Psychiatric Comorbidity of Unipolar Mood, Anxiety, and Trauma Disorders Prior to HIV Testing and the Effect on Linkage to Care Among HIV-Infected Adults in South Africa

  • Jennifer M. Belus
  • Rushina CholeraEmail author
  • William C. Miller
  • Jean Bassett
  • Bradley N. Gaynes
Original Paper


Psychiatric comorbidity, the presence of two or more psychiatric disorders, leads to worse HIV outcomes in the United States; this relationship has not been studied in sub-Saharan Africa. We conducted a preliminary study to describe the prevalence of psychiatric comorbidity (unipolar mood, anxiety, and trauma disorders) among 363 adults prior to HIV testing at Witkoppen Health and Welfare Centre, a primary care clinic in Johannesburg, South Africa. We also examined whether psychiatric comorbidity predicted subsequent linkage to HIV care 3 months later. Prevalence of psychiatric comorbidity prior to HIV testing was approximately 5.5%. In the final HIV-positive subsample (n = 76), psychiatric comorbidity of unipolar mood, anxiety, and trauma disorders did not predict linkage to care [adjusted relative risk = 1.01 (0.59, 1.71)] or number of follow-up appointments (adjusted relative risk = 0.86 (0.40, 1.82)]. A similar psychiatric profile emerged for HIV-positive and HIV-negative individuals before becoming aware of their HIV status. The psychiatric burden typically seen in HIV-positive individuals may manifest over time.


Psychiatric comorbidity Psychiatric disorders HIV Linkage to care South Africa 



This work was supported by the National Institute of Mental Health Grant 5F30MH096664, and National Institutes of Health Office of the Director, Fogarty International Center, Office of AIDS Research, National Cancer Center, National Heart, Blood, and Lung Institute, and the NIH Office of Research for Women’s Health through the Fogarty Global Health Fellows Program Consortium comprised of the University of North Carolina, John Hopkins, Morehouse and Tulane (1R25TW009340-01) and the American Recovery and Reinvestment Act. Financial support for REDCAP was provided by Grant UL1RR025747 from the Clinical and Translational Science Award program of the Division of Research Resources, National Institutes of Health.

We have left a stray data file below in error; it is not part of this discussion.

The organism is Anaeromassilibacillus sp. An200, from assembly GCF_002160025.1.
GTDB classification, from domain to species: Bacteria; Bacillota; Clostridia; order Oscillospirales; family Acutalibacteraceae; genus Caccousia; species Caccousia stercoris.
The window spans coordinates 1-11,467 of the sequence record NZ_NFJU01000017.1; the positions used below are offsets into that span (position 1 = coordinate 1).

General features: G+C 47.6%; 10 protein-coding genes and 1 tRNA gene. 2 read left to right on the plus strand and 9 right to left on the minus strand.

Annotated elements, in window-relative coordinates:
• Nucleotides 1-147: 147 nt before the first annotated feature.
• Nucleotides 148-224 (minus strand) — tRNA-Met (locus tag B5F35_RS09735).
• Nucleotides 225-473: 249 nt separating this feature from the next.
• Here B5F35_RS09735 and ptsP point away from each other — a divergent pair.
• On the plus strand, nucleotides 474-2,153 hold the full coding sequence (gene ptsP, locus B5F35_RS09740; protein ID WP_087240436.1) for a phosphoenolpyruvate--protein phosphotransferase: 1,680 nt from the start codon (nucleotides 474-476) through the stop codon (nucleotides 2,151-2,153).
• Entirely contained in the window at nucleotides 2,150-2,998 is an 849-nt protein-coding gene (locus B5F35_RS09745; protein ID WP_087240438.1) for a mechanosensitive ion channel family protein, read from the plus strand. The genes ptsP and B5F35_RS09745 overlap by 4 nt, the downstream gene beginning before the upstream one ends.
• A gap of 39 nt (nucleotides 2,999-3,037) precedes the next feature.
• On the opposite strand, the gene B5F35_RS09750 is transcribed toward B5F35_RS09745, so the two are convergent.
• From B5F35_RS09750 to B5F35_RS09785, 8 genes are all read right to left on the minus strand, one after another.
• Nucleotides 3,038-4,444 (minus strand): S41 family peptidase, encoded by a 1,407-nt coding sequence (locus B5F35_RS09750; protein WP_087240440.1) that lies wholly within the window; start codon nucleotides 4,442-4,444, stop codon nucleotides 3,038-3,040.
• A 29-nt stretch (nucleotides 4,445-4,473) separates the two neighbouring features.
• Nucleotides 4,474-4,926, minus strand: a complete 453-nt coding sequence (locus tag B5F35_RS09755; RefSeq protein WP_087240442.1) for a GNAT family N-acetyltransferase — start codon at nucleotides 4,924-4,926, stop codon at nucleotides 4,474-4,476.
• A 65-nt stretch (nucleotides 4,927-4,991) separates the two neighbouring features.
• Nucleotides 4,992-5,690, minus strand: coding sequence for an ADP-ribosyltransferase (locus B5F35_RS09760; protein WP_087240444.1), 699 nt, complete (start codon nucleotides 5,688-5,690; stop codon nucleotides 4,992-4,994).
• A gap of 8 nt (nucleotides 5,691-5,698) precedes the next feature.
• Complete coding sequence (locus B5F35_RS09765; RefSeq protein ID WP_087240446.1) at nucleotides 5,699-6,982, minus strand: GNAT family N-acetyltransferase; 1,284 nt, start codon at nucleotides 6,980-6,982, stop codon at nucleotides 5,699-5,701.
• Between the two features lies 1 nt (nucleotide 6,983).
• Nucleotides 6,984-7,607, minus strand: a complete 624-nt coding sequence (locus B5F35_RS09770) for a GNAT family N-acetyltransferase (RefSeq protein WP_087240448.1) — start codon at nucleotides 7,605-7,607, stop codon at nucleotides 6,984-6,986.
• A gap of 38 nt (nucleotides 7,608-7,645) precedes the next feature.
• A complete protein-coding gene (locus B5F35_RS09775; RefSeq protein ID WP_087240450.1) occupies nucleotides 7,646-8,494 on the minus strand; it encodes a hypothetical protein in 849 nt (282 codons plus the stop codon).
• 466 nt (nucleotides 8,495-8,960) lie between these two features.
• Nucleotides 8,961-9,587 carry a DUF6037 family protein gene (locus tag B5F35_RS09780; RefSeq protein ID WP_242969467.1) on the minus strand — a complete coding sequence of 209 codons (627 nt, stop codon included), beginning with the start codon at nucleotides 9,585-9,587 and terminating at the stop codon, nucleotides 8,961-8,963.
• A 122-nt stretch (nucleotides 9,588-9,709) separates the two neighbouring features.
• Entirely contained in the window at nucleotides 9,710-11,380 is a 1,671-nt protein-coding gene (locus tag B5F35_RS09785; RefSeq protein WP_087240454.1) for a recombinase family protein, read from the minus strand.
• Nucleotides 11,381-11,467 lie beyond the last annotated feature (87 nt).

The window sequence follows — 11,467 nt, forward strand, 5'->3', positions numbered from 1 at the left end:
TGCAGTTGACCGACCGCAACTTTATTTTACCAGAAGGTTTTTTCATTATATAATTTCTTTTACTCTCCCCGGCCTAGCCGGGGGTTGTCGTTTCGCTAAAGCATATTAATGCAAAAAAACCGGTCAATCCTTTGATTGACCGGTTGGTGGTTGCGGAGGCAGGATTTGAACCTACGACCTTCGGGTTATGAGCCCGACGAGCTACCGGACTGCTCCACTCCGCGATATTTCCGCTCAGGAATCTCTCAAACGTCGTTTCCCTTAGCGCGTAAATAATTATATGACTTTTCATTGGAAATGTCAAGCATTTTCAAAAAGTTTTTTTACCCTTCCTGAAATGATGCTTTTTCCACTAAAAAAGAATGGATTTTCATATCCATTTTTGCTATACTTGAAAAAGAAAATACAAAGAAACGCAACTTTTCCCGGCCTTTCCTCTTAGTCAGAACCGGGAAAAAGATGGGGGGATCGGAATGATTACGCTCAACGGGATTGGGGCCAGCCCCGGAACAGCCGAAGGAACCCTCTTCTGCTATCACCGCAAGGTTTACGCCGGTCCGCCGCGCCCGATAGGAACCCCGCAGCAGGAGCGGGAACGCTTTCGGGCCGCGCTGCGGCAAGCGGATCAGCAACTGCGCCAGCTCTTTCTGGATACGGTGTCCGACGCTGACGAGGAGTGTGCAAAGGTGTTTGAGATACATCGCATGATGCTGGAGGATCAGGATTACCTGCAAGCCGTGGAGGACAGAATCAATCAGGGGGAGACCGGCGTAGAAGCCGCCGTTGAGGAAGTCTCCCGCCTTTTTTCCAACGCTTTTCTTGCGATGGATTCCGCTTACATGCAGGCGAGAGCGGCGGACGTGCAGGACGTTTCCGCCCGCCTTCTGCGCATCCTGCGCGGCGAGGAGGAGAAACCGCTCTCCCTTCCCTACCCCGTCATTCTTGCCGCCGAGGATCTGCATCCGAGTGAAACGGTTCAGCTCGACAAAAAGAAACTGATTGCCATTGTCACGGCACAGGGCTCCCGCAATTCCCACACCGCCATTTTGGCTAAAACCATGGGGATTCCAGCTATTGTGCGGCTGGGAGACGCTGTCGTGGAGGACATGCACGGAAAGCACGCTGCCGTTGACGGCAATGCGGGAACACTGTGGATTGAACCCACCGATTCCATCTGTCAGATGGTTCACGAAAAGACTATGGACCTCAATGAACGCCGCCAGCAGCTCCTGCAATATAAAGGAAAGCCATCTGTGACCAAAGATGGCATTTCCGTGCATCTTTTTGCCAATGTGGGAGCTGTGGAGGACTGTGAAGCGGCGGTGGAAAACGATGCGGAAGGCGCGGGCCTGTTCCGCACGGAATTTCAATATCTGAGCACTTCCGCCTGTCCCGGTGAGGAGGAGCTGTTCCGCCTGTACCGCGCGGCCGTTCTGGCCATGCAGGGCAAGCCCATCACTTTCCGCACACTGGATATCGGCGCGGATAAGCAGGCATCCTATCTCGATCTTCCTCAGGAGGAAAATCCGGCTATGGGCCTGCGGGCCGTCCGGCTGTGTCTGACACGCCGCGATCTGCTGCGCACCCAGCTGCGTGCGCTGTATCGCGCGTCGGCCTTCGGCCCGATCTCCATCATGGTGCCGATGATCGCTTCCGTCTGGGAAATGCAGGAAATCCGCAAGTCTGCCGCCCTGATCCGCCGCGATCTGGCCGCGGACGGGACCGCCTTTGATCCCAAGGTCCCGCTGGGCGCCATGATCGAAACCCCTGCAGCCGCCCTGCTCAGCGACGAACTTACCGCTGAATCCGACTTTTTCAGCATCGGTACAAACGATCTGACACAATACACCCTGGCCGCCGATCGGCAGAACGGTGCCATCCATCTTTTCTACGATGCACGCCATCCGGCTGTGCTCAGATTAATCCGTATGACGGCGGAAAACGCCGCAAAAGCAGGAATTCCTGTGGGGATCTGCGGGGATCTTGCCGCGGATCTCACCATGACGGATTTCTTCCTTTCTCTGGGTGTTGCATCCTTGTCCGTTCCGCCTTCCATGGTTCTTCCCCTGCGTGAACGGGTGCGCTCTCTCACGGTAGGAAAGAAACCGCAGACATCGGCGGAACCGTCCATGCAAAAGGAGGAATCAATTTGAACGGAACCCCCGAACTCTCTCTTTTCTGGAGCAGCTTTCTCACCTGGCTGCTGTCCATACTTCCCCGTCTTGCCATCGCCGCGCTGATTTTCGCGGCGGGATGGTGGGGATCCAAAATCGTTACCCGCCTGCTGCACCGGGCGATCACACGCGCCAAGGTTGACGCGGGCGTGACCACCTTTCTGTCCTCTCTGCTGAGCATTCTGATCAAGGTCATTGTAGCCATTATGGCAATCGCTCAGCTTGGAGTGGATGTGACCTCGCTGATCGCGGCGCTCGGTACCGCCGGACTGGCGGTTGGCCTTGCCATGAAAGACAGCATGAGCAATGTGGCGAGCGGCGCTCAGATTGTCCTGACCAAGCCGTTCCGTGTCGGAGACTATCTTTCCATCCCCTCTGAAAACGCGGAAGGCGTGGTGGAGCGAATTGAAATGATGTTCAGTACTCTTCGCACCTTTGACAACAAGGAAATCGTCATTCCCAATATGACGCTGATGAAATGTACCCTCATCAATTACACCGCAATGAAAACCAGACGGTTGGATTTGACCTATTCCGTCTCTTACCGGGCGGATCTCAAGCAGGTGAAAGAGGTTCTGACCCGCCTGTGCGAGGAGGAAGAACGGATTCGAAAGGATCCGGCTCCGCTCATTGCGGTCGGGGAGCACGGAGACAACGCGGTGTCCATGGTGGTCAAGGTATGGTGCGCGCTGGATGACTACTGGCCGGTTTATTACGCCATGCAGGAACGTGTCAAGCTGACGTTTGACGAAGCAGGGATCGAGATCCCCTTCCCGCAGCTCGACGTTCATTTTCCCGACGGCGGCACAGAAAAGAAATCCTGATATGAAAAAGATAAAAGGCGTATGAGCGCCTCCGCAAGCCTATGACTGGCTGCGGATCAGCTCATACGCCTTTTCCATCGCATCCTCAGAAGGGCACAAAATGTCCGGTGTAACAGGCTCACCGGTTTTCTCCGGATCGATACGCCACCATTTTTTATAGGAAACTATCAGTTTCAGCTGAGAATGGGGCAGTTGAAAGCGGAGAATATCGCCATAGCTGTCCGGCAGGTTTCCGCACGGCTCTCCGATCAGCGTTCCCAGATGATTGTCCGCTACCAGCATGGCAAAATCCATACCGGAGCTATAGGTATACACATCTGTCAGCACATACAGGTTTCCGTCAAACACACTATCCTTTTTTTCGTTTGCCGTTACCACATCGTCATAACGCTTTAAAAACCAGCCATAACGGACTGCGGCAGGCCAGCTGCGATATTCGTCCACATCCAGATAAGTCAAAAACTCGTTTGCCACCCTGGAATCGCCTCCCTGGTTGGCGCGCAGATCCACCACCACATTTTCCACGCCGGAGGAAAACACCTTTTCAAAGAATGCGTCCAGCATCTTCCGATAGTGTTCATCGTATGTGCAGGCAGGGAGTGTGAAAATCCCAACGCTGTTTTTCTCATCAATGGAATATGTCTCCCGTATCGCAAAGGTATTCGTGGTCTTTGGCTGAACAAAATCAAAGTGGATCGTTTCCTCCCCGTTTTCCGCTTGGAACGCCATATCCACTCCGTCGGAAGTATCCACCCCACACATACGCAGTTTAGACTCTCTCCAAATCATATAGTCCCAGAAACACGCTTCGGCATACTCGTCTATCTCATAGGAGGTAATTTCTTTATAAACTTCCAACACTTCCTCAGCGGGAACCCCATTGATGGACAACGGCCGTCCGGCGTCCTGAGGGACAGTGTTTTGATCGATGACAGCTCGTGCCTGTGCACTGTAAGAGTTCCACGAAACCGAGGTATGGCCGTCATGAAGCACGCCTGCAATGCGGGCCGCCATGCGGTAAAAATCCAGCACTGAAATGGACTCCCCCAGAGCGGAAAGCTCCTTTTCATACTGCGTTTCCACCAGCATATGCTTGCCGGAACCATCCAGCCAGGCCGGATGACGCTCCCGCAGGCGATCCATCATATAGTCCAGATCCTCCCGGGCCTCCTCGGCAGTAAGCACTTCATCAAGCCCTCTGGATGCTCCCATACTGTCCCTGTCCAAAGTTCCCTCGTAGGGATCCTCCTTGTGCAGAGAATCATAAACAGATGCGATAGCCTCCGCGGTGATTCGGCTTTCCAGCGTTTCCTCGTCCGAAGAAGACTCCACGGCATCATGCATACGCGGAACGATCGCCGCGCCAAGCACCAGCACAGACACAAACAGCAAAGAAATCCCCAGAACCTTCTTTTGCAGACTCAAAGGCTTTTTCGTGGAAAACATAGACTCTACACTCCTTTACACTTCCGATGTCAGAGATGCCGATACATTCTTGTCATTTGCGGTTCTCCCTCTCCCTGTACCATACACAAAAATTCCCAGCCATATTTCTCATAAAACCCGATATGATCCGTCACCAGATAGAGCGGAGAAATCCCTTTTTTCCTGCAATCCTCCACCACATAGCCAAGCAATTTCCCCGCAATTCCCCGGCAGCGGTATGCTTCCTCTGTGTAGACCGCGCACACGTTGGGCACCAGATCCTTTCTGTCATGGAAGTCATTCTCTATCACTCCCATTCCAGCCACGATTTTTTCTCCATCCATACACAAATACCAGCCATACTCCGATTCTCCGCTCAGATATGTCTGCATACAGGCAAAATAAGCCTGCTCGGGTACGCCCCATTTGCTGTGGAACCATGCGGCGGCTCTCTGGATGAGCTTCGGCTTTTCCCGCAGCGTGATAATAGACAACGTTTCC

Compliance with Ethical Standards

Conflict of interest

The authors declare they have no conflict of interest.

Research Involving in Human and Animal Rights

All procedures performed in studies involving human participants were in accordance with the ethical standards of the institutional and/or national research committee and with the 1964 Helsinki declaration and its later amendments or comparable ethical standards.


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© Springer Science+Business Media, LLC, part of Springer Nature 2019

Authors and Affiliations

  1. 1.Department of PsychologyUniversity of MarylandCollege ParkUSA
  2. 2.Department of Pediatrics, UNC School of MedicineUniversity of North Carolina at Chapel HillChapel HillUSA
  3. 3.Division of Epidemiology, College of Public HealthThe Ohio State UniversityColumbusUSA
  4. 4.Witkoppen Health and Welfare CentreJohannesburgSouth Africa
  5. 5.Department of Psychiatry, UNC School of MedicineUniversity of North Carolina at Chapel HillChapel HillUSA

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